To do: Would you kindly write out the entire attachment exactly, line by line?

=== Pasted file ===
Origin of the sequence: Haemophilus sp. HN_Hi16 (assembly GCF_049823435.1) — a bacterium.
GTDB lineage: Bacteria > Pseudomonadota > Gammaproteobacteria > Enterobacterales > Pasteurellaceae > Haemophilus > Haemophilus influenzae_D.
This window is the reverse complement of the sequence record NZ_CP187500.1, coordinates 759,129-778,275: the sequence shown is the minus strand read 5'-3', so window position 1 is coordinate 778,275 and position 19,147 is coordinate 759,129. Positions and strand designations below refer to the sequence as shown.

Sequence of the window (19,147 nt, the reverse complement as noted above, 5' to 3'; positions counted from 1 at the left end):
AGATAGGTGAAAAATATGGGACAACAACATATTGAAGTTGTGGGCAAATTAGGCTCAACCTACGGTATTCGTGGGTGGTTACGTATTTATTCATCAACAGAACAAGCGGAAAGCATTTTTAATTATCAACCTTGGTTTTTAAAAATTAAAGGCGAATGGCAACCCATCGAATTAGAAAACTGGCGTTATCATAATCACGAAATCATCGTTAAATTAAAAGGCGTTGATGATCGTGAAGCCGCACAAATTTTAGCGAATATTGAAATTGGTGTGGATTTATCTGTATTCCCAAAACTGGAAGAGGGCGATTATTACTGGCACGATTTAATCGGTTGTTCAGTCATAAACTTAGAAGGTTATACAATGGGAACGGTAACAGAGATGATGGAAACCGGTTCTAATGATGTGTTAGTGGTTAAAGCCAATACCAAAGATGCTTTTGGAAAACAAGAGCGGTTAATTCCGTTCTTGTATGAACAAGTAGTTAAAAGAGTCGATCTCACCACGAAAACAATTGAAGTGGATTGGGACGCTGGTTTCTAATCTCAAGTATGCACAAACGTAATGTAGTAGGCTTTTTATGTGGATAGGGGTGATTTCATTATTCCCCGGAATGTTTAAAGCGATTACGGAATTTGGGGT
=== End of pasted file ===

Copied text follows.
Origin of the sequence: Haemophilus sp. HN_Hi16 (assembly GCF_049823435.1) — a bacterium.
GTDB lineage: Bacteria > Pseudomonadota > Gammaproteobacteria > Enterobacterales > Pasteurellaceae > Haemophilus > Haemophilus influenzae_D.
This window is the reverse complement of the sequence record NZ_CP187500.1, coordinates 759,129-778,275: the sequence shown is the minus strand read 5'-3', so window position 1 is coordinate 778,275 and position 19,147 is coordinate 759,129. Positions and strand designations below refer to the sequence as shown.

Sequence of the window (19,147 nt, the reverse complement as noted above, 5' to 3'; positions counted from 1 at the left end):
AGATAGGTGAAAAATATGGGACAACAACATATTGAAGTTGTGGGCAAATTAGGCTCAACCTACGGTATTCGTGGGTGGTTACGTATTTATTCATCAACAGAACAAGCGGAAAGCATTTTTAATTATCAACCTTGGTTTTTAAAAATTAAAGGCGAATGGCAACCCATCGAATTAGAAAACTGGCGTTATCATAATCACGAAATCATCGTTAAATTAAAAGGCGTTGATGATCGTGAAGCCGCACAAATTTTAGCGAATATTGAAATTGGTGTGGATTTATCTGTATTCCCAAAACTGGAAGAGGGCGATTATTACTGGCACGATTTAATCGGTTGTTCAGTCATAAACTTAGAAGGTTATACAATGGGAACGGTAACAGAGATGATGGAAACCGGTTCTAATGATGTGTTAGTGGTTAAAGCCAATACCAAAGATGCTTTTGGAAAACAAGAGCGGTTAATTCCGTTCTTGTATGAACAAGTAGTTAAAAGAGTCGATCTCACCACGAAAACAATTGAAGTGGATTGGGACGCTGGTTTCTAATCTCAAGTATGCACAAACGTAATGTAGTAGGCTTTTTATGTGGATAGGGGTGATTTCATTATTCCCCGGAATGTTTAAAGCGATTACGGAATTTGGGGT